Songs about a country often use its name to convey various attributes of that country. These attributes can range from freedom and diversity to sociopolitical messages. Some songs feature the mesmerizing beauty of a place, while others are protest songs demonstrating displeasure with a government’s policies.
When it comes to children’s songs, there are a number of lullabies that talk about different countries and cultures. For instance, Mongolia’s lullaby Bayartai laments the smog in the capital, which separates her from her ancestors. But she sings to her baby grandson anyway, as an air purifier hums in the background.
The study also found that listeners from different cultures were able to recognize song forms that weren’t contextualized by their own culture or social background. People in the United States and India, for example, were able to recognize certain song fragments meant for healing, to facilitate dancing, to mourn the dead, or to tell a story. While many cultures use their songs for different purposes, the common threads among these songs were the slow rhythms and the emotional content.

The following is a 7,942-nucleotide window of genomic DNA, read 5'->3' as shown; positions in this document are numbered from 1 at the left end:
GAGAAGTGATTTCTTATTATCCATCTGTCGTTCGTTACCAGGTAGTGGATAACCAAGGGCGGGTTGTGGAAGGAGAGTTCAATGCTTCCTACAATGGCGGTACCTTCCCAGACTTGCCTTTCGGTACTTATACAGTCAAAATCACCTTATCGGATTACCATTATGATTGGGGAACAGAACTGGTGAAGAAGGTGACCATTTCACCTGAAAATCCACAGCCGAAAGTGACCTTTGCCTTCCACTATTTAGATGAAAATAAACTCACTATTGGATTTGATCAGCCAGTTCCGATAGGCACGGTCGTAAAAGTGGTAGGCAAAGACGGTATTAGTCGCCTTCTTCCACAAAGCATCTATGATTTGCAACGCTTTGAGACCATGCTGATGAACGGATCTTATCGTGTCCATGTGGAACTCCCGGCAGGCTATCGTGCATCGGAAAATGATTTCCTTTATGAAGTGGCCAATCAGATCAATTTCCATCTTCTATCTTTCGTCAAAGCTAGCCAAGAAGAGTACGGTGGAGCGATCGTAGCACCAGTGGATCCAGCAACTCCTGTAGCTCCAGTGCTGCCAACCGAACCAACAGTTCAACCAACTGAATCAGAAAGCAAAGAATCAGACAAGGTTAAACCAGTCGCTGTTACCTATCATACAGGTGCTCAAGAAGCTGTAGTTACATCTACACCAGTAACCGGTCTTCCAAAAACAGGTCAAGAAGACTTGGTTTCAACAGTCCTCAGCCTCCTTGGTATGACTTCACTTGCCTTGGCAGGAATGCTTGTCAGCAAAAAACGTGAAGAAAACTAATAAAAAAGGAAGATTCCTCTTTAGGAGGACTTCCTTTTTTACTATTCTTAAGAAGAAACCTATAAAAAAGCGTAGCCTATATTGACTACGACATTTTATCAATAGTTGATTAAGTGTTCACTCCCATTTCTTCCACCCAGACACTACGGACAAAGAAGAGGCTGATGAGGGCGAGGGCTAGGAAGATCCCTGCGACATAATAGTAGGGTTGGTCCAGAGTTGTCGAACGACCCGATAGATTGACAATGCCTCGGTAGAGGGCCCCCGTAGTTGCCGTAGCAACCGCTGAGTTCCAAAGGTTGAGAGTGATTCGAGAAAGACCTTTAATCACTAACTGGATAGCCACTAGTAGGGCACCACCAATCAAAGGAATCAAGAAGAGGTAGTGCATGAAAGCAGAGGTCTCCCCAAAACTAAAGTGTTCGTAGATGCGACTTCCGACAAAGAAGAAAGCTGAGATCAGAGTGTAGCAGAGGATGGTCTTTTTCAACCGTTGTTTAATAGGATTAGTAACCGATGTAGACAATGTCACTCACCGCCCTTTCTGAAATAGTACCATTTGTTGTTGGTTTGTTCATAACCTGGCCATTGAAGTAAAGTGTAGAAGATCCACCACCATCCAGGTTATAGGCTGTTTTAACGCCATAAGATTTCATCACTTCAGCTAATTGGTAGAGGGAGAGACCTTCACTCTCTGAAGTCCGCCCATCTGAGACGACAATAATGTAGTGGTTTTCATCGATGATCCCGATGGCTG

The study also found similarities among lullabies and dance songs. The participants rated each piece’s musical and contextual features. In general, lullabies sounded slower and sadder than dance songs, and dance songs were faster and more complex.
The researchers also found that people were able to identify certain types of songs from different cultures, even if they didn’t have any musical training. These songs could be the origin of common elements in music. Researchers say studying the origins of a song can help us learn more about the different elements.
One of the common themes in lullabies is praise for the baby. While this might seem obvious, lullabies can also express personal difficulties for the caregivers. In some cases, the words are simple and repetitive, while others are more complex and poetic.
Identifying dancing songs
A recent study suggests that music may be the universal language of mankind. Researchers at Harvard University, including psychology research associate Samuel Mehr, human evolutionary biology graduate student Manvir Singh, alumni Luke Glowacki and Hunter York, and Associate Professor of Psychology Max Krasnow, found that people from diverse countries and cultures can identify lullabies, dancing songs, and songs for healing. These songs may transcend cultural boundaries and speak of a common human experience.